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28 minutes ago, irreversible said:

I'm somewhat curious how this becomes invalid in practice so long as I use the derived class - the compiler doesn't seem to be bothered by it.

It's a violation of OO theory, not the OOP constructs of C++ in practice. OO theory says that any algorithm that works on a base class, must also work on all derived types. You can break these rules in theory, but that means that you can't really claim to be writing "OO" code, even though you're using OOP language features...

Another C++-specific solution would be to use private (implementation) inheritance, which sidesteps the theoretical rules that come with public (interface) inheritance, as implementation inheritance doesn't exist in the theory.

28 minutes ago, irreversible said:

Also, that being said, why does the below code generate a deleted function compile time error for both is_copy_assignable and is_trivially_copy_assignable:

That is confusing... however it doesn't happen for me on MSVC2015... Also I get:
std::is_copy_assignable<NonCopiableA>::value == false
std::is_trivially_copy_assignable<NonCopiableA>::value == false
std::is_copy_constructible<NonCopiableA>::value == false
std::is_trivially_copy_constructible<NonCopiableA>::value == false

Can you post a compilable example and note the line that causes the compile error?

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2 minutes ago, Hodgman said:

It's a violation of OO theory, not the OOP constructs of C++ in practice. OO theory says that any algorithm that works on a base class, must also work on all derived types. You can break these rules in theory, but that means that you can't really claim to be writing "OO" code, even though you're using OOP language features...

Another C++-specific solution would be to use private (implementation) inheritance, which sidesteps the theoretical rules that come with public (interface) inheritance, as implementation inheritance doesn't exist in the theory.

That is confusing... however it doesn't happen for me on MSVC2015... Also I get:
std::is_copy_assignable<NonCopiableA>::value == false
std::is_trivially_copy_assignable<NonCopiableA>::value == false
std::is_copy_constructible<NonCopiableA>::value == false
std::is_trivially_copy_constructible<NonCopiableA>::value == false

Right. I might look into upgrading to 2017 after all then. The behavior was suspicious enough that I actually googled for a compiler bug and as noted above, apparently there's some truth to that. Thanks for confirming.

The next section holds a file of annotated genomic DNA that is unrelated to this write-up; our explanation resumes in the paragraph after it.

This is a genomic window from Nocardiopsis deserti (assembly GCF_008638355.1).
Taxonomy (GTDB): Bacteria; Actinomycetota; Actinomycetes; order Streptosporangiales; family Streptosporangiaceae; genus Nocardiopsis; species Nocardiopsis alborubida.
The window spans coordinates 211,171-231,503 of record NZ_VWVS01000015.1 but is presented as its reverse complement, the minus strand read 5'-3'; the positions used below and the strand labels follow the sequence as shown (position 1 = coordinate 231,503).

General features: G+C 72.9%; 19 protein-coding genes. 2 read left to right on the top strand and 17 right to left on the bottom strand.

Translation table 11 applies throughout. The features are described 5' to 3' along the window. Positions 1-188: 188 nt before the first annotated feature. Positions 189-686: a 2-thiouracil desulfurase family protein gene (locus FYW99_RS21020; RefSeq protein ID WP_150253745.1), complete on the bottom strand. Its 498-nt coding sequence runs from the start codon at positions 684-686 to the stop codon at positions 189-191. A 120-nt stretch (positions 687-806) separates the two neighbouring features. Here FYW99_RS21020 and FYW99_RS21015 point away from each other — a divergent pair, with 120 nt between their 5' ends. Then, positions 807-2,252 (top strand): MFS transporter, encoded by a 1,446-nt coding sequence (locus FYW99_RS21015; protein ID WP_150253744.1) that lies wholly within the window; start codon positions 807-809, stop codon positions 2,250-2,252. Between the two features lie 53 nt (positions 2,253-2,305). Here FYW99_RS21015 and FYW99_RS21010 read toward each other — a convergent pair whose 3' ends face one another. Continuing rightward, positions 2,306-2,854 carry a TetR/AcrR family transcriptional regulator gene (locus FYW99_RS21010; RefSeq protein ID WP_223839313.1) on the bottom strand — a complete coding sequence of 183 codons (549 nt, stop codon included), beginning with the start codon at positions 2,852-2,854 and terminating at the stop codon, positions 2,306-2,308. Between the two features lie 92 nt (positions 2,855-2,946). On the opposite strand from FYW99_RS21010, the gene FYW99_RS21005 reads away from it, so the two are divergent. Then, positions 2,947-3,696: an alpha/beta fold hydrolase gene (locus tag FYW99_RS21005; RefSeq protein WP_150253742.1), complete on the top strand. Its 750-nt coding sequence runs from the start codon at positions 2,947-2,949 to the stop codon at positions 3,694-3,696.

is_standard_layout seems to cut it for now, although I'm unclear what the shortcomings might be in the grand scheme.

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All of that still leaves the fundamental question, why do you have this problem in the first place:

On 6/24/2017 at 7:47 AM, irreversible said:

It can handle smart pointers and raw objects, but currently has no way of differentiating between the two. Which becomes a problem when a type is non-copiable. This is where things start getting weird.

You seem to still be trying to make a single container that stores two different types of things. The two things are one kind that has lifetime managed elsewhere, and another thing that has lifetime managed by the container.

I'd be more focused on figuring out how to not have the situation in the first place rather than trying to force a complex solution onto an avoidable problem.

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11 minutes ago, frob said:

All of that still leaves the fundamental question, why do you have this problem in the first place:

You seem to still be trying to make a single container that stores two different types of things. The two things are one kind that has lifetime managed elsewhere, and another thing that has lifetime managed by the container.

I'd be more focused on figuring out how to not have the situation in the first place rather than trying to force a complex solution onto an avoidable problem.

And still, the description applies to the allocator proxy, not the container itself.